Plague in Europe and Mallorca

Medieval Mallorca
Jaume Ferrer, Mallorcan navigator set sail on 10th August to sail along the coast of Africa to Senegal and, perhaps, even to Niger. His journey is depicted in the Catalan Atlas of 1375.

Palma was devastated by one of the most virulent of all strains of the Black Death that erupted during the Middle Ages and there were more than 5,000 deaths in the town.
The Catalan Atlas, one of the masterpieces of the Mallorcan School of Cartography
The widening gap between the rich and the poor and the introduction of higher taxes brought dissatisfaction and the Jews who controlled a large share of the financial dealings in the town were blamed. On 2nd August, the Call - a road between Santa EulÓria, the Temple and the Santa Clara Convent was attacked and set on fire. More than 300 Jews died.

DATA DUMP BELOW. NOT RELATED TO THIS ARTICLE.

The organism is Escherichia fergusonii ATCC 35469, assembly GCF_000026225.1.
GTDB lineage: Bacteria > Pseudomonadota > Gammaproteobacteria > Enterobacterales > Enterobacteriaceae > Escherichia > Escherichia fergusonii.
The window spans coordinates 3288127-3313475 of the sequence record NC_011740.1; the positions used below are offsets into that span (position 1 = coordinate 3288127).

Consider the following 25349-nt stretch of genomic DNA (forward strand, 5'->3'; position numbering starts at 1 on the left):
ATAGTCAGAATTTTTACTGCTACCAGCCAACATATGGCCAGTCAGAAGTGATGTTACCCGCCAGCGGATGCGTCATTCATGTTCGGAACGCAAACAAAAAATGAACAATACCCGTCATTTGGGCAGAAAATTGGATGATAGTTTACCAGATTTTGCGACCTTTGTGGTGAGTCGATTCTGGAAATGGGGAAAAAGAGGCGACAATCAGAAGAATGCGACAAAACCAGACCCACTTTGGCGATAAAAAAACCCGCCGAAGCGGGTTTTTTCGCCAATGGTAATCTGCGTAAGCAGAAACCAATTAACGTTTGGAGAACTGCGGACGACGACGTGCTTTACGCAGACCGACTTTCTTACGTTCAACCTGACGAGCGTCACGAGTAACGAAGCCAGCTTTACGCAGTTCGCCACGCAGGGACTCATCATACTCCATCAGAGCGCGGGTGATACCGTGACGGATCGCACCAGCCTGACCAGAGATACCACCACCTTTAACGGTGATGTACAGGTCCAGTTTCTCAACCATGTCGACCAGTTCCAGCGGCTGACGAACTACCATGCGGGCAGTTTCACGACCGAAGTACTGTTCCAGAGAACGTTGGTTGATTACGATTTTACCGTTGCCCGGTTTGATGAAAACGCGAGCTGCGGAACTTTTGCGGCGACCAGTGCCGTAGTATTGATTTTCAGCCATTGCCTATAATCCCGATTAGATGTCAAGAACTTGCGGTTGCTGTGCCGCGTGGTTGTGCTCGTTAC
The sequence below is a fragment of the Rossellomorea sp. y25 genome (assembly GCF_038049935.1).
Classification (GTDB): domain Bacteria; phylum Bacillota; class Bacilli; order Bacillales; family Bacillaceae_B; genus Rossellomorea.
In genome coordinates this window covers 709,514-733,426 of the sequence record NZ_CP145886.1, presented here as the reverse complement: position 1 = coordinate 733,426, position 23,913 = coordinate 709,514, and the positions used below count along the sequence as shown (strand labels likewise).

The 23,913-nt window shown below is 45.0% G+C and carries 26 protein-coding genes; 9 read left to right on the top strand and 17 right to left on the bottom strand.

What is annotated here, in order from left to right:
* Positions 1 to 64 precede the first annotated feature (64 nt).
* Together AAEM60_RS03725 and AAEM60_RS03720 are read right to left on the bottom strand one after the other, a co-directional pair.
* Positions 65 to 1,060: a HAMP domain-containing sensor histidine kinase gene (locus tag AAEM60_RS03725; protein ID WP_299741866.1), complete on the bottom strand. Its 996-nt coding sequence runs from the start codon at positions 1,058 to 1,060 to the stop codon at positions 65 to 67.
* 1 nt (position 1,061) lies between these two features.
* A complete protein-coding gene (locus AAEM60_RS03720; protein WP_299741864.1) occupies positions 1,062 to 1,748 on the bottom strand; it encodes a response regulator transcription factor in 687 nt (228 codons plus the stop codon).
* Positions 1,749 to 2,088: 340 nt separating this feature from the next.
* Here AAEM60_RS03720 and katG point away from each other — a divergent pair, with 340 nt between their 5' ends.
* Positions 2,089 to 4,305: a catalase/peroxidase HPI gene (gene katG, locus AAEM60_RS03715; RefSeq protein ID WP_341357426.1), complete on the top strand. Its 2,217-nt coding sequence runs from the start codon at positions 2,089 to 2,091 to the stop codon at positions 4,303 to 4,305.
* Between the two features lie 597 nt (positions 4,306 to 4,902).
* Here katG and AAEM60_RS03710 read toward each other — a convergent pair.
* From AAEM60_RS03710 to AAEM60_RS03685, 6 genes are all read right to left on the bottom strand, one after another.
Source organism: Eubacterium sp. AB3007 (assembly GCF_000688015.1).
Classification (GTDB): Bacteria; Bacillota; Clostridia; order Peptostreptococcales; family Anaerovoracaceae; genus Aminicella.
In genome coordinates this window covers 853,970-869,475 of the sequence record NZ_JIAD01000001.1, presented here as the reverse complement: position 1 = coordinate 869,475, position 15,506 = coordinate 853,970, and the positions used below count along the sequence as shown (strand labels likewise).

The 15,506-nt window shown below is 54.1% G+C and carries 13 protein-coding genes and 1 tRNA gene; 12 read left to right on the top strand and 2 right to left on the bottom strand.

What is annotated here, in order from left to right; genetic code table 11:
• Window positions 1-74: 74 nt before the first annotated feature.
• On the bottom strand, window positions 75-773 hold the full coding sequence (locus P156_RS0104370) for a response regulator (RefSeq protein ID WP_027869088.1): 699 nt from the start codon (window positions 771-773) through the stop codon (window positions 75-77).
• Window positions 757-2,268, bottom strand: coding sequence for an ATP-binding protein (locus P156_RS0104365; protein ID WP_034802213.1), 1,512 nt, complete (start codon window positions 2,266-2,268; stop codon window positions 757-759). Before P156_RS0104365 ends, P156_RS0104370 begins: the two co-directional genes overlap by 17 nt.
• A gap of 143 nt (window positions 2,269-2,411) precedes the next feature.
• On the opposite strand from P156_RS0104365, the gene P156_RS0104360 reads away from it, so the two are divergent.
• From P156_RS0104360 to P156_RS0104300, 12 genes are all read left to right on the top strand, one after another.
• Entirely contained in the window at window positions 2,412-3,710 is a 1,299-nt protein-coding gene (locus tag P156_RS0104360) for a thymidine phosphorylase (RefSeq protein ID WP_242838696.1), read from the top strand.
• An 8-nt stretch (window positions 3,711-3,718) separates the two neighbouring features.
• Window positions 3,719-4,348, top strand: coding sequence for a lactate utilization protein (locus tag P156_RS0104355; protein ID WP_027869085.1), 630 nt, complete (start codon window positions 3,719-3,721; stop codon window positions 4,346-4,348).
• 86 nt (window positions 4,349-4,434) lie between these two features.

The Riera, the torrent that ran through the centre of Palma, along the site of the present day La Rambla and the Born was a constant threat to the city and periodic floods caused serious damage. In this, the worst flood on record, more than 5,000 people died and 1500 houses were destroyed after two days of torrential rain.
Clement VIII, the last antipope, appointed Bishop of Mallorca. Persecution of the Jews.
A revolt spread throughout the Island, the poor beyond the city blaming the rich townsfolk for their woes. There was an armed revolt and the city was surrounded; food and water supplies were cut. It was on the point of surrendering when Alfons V of Aragon despatched troops to deal with the rebellion. Reprisals were harsh and reverberated throughout the Island.
There was a further outbreak of plague, which was known as Borg's plague or Pesta d'en Boga, as it was attributed to a sailor named Boga.